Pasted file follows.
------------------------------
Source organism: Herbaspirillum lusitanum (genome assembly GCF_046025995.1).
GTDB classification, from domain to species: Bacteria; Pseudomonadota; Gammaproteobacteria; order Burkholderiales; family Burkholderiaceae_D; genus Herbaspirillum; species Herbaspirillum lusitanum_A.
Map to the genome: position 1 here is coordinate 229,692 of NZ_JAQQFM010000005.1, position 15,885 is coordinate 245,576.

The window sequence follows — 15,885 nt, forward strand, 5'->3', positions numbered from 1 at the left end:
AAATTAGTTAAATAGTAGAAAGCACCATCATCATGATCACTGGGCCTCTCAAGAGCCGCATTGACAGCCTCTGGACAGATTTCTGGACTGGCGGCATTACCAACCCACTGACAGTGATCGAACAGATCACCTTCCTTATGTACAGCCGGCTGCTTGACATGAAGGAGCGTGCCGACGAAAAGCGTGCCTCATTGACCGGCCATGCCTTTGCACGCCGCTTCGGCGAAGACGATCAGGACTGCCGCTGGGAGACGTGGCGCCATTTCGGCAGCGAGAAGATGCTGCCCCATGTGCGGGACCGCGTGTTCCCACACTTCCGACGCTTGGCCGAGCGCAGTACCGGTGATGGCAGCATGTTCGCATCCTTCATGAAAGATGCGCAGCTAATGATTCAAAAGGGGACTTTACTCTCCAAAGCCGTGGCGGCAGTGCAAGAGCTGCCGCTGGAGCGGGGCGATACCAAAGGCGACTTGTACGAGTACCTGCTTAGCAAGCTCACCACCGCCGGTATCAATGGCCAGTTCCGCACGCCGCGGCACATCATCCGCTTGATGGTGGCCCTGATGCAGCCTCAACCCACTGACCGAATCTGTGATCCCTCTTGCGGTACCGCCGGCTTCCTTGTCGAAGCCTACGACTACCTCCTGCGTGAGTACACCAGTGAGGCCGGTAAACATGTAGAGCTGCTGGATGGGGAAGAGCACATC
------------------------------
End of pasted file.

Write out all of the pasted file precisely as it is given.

Source organism: Herbaspirillum lusitanum (genome assembly GCF_046025995.1).
GTDB classification, from domain to species: Bacteria; Pseudomonadota; Gammaproteobacteria; order Burkholderiales; family Burkholderiaceae_D; genus Herbaspirillum; species Herbaspirillum lusitanum_A.
Map to the genome: position 1 here is coordinate 229,692 of NZ_JAQQFM010000005.1, position 15,885 is coordinate 245,576.

The window sequence follows — 15,885 nt, forward strand, 5'->3', positions numbered from 1 at the left end:
AAATTAGTTAAATAGTAGAAAGCACCATCATCATGATCACTGGGCCTCTCAAGAGCCGCATTGACAGCCTCTGGACAGATTTCTGGACTGGCGGCATTACCAACCCACTGACAGTGATCGAACAGATCACCTTCCTTATGTACAGCCGGCTGCTTGACATGAAGGAGCGTGCCGACGAAAAGCGTGCCTCATTGACCGGCCATGCCTTTGCACGCCGCTTCGGCGAAGACGATCAGGACTGCCGCTGGGAGACGTGGCGCCATTTCGGCAGCGAGAAGATGCTGCCCCATGTGCGGGACCGCGTGTTCCCACACTTCCGACGCTTGGCCGAGCGCAGTACCGGTGATGGCAGCATGTTCGCATCCTTCATGAAAGATGCGCAGCTAATGATTCAAAAGGGGACTTTACTCTCCAAAGCCGTGGCGGCAGTGCAAGAGCTGCCGCTGGAGCGGGGCGATACCAAAGGCGACTTGTACGAGTACCTGCTTAGCAAGCTCACCACCGCCGGTATCAATGGCCAGTTCCGCACGCCGCGGCACATCATCCGCTTGATGGTGGCCCTGATGCAGCCTCAACCCACTGACCGAATCTGTGATCCCTCTTGCGGTACCGCCGGCTTCCTTGTCGAAGCCTACGACTACCTCCTGCGTGAGTACACCAGTGAGGCCGGTAAACATGTAGAGCTGCTGGATGGGGAAGAGCACATC